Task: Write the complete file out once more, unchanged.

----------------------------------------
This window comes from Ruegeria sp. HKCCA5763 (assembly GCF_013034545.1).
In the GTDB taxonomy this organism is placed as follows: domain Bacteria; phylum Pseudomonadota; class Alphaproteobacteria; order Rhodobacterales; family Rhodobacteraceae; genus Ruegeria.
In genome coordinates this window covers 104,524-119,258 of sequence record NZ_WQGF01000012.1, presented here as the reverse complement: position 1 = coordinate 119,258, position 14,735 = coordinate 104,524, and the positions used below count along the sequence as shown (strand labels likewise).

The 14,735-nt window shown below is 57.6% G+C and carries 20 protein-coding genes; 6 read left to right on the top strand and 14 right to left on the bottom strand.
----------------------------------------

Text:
This window comes from Ruegeria sp. HKCCA5763 (assembly GCF_013034545.1).
In the GTDB taxonomy this organism is placed as follows: domain Bacteria; phylum Pseudomonadota; class Alphaproteobacteria; order Rhodobacterales; family Rhodobacteraceae; genus Ruegeria.
In genome coordinates this window covers 104,524-119,258 of sequence record NZ_WQGF01000012.1, presented here as the reverse complement: position 1 = coordinate 119,258, position 14,735 = coordinate 104,524, and the positions used below count along the sequence as shown (strand labels likewise).

The 14,735-nt window shown below is 57.6% G+C and carries 20 protein-coding genes; 6 read left to right on the top strand and 14 right to left on the bottom strand.